Constipation relief for toddlers
Originally Published: December 19, 2003 - Last Updated / Reviewed On: September 17, 2008
I have a child who is two-years-old and has constipation problems. I need solutions for this.
Constipation is a relatively common childhood problem. Children become constipated for a number of reasons, including eating too little fiber, drinking too little liquid, taking in too much milk, or purposely trying to hold in their stool if they've had a painful experience while having a bowel movement or while they are in the process of learning to be potty-trained.
An important first step, though, is to make sure that you are correct in thinking that your child is constipated. Signs of constipation include:
- pain and difficulty passing stools
- small, dry, pellet-like stools
- infrequent stools (less than every couple of days)
The frequency issue is difficult to define, however. Not everyone has stools daily — so don't panic if your child is on a once-every-other-day schedule, unless you are also noticing other signs that point to constipation.
If you decide that your child is indeed constipated, here are some simple ways to address the issue:
Offer fluids, fluids, fluids
Plain water is definitely the best choice. Your child needs to have a cup of water available to sip on. When you get a drink for yourself, offer your child a drink. One way to tell if s/he is getting enough fluids is to look at the urine — it needs to be a very light shade of clear yellow. The darker the urine, the more likely s/he is not taking in enough water.
Similarly, do not wait till your child, or yourself for that matter, is thirsty. If someone is thirsty, s/he is already dehydrated, so offer it before. Just keep that bottled water or thermos handy.
Up the fruit 'n fiber
Add a bit more fiber into his or her food choices with whole grain breads, crackers, cereal, and lots of whole fruit (e.g., prunes, pears, plums). A healthy eating plan for a two-year-old includes (fyi: minimum serving size for toddlers is approximately one tablespoon per year of age or ¼ of an adult serving per year of age):
- 4 servings of grains — one serving equals 2 tablespoons of cooked rice, pasta, or cereal, or ½ slice of bread
- 2 servings of fruits — one serving equals 2 tablespoons of fresh or canned fruit, or fruit sauce
- 2 servings of vegetables — one serving equals 2 tablespoons of cooked vegetables
Avoid offering your child bran, however — your two-year-old is too young for that fiber source.
Cut back on constipating foods
These may include rice, cooked carrots, bananas, cheese, and yogurt.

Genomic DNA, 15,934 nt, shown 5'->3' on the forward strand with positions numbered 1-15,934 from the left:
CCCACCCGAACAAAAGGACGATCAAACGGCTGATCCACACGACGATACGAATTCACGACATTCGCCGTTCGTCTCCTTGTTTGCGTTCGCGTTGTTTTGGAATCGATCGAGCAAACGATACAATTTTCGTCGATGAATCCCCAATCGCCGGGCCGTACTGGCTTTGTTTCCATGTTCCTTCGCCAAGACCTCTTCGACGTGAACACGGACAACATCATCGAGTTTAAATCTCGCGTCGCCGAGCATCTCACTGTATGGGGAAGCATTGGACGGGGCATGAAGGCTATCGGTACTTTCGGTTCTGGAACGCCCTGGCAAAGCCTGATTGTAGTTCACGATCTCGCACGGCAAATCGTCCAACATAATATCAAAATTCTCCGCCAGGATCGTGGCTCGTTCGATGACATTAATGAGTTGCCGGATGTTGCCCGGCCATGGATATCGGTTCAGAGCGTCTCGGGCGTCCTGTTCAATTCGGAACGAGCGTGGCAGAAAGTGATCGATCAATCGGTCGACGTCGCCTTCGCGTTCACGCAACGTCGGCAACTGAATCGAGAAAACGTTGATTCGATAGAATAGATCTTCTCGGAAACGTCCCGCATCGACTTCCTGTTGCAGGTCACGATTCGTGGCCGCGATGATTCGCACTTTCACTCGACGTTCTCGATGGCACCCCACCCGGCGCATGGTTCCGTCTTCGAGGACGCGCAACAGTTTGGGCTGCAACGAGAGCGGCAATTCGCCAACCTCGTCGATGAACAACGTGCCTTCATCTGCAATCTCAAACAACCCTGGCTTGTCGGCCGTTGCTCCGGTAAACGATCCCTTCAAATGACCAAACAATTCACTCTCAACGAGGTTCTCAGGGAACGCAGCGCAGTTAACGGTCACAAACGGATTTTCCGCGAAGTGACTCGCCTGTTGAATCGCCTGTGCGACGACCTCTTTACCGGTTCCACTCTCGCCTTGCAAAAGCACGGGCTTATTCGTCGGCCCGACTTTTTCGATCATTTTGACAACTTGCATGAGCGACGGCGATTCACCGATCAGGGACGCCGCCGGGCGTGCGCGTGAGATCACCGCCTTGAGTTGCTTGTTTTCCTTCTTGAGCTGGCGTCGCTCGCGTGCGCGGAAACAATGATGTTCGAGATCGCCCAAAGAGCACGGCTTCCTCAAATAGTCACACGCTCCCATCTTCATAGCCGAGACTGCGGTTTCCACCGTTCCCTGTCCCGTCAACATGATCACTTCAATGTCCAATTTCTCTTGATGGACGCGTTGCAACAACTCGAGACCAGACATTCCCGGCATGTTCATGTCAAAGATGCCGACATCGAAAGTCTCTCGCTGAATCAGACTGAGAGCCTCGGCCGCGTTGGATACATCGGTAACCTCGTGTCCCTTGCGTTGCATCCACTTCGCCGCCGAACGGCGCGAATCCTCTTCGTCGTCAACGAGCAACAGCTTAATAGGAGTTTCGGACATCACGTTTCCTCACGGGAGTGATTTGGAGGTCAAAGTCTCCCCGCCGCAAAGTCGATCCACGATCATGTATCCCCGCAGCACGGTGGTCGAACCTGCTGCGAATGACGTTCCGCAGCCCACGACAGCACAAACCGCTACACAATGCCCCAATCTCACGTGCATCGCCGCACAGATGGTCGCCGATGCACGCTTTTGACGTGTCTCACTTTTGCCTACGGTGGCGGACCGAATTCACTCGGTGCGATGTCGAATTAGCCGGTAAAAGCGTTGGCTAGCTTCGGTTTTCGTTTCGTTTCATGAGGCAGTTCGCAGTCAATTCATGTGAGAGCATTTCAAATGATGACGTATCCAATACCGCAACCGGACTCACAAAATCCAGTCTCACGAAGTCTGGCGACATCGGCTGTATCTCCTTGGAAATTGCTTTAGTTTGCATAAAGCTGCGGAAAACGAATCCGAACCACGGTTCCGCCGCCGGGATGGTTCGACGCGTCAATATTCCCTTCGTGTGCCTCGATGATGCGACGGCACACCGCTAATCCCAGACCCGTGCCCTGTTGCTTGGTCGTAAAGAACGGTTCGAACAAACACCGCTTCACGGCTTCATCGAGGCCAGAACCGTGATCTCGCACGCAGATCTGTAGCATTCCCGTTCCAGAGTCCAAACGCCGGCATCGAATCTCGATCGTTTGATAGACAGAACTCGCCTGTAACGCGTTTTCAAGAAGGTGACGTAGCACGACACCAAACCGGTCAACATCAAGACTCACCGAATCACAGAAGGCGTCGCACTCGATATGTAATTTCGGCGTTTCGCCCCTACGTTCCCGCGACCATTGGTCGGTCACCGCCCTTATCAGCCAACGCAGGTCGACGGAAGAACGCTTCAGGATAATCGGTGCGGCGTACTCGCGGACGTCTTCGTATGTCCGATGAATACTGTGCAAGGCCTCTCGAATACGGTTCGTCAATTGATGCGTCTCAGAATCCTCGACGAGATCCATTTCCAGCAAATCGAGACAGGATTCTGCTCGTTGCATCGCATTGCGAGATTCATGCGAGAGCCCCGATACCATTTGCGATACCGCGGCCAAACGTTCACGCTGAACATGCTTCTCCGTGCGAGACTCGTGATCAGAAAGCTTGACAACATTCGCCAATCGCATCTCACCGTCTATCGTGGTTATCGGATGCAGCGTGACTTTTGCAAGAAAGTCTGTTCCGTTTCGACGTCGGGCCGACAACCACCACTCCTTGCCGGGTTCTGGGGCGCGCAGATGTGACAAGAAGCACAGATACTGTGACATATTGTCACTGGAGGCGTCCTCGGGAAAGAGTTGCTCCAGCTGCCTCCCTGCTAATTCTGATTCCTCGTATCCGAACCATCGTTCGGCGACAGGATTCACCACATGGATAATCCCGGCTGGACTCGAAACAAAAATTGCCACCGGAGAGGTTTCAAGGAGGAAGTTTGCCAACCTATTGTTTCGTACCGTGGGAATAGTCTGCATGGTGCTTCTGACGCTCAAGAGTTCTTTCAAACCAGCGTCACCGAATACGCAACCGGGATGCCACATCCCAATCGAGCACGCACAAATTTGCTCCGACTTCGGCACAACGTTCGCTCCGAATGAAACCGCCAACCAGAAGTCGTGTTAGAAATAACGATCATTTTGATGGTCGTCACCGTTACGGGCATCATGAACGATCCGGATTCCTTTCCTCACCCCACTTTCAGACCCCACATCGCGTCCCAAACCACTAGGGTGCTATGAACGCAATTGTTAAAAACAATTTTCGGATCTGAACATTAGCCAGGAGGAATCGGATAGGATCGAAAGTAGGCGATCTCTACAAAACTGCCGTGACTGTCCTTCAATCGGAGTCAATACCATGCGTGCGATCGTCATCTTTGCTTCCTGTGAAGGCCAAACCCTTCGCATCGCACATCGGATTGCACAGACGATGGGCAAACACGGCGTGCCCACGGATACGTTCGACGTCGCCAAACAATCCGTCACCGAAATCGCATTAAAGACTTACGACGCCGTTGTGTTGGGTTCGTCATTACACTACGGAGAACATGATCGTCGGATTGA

Get on the move
Your two-year-old needs a reasonable amount of exercise time and movement — running, jumping, time with playground equipment, etc. Being a couch tater tot will increase the tendency to be constipated.
Give just enough milk
Stick with no more than 2 to 3 six-ounce cups of milk a day. Exceeding this amount may encourage more constipation. It's thought that constipation due to dairy products may be a form of allergy to the protein in milk; the sugar component (lactose) and fat percentage doesn't seem to make a difference in constipation.
If your child is still constipated with 2 to 3 cups of milk a day, cut back to 1 to 2 cups daily. If s/he is still having trouble with constipation, try a different source of calcium, protein, and fat; you can try soy or rice milk, although soy can often be an allergy source in children, as well.
Schedule some potty time
Try popping your child on the potty for five to ten minutes after each meal — sit yourself down as well, and make yourself comfortable while you chat or read a book to your child. This designated potty time can allow your child a calm routine to look forward to, where s/he can learn to relax and let nature take its course.
Some guidelines of when to head straight to your health care provider include:
- 1½ to 2 weeks have passed, and none of the simple fixes listed above is working.
- Your child has gone three days or more without having a stool.
- Your child is experiencing ongoing, unrelenting abdominal or rectal pain.
- Your child passes blood in the stool.
- Your child is occasionally leaking stool.
- Your child is vomiting or has diarrhea.
- Your child develops a fever.
Your health care provider may suggest using medication to help soften your child's stools. Do not use these products without consulting your provider first.
Hope these suggestions bring some relief for your two-year-old, and for you!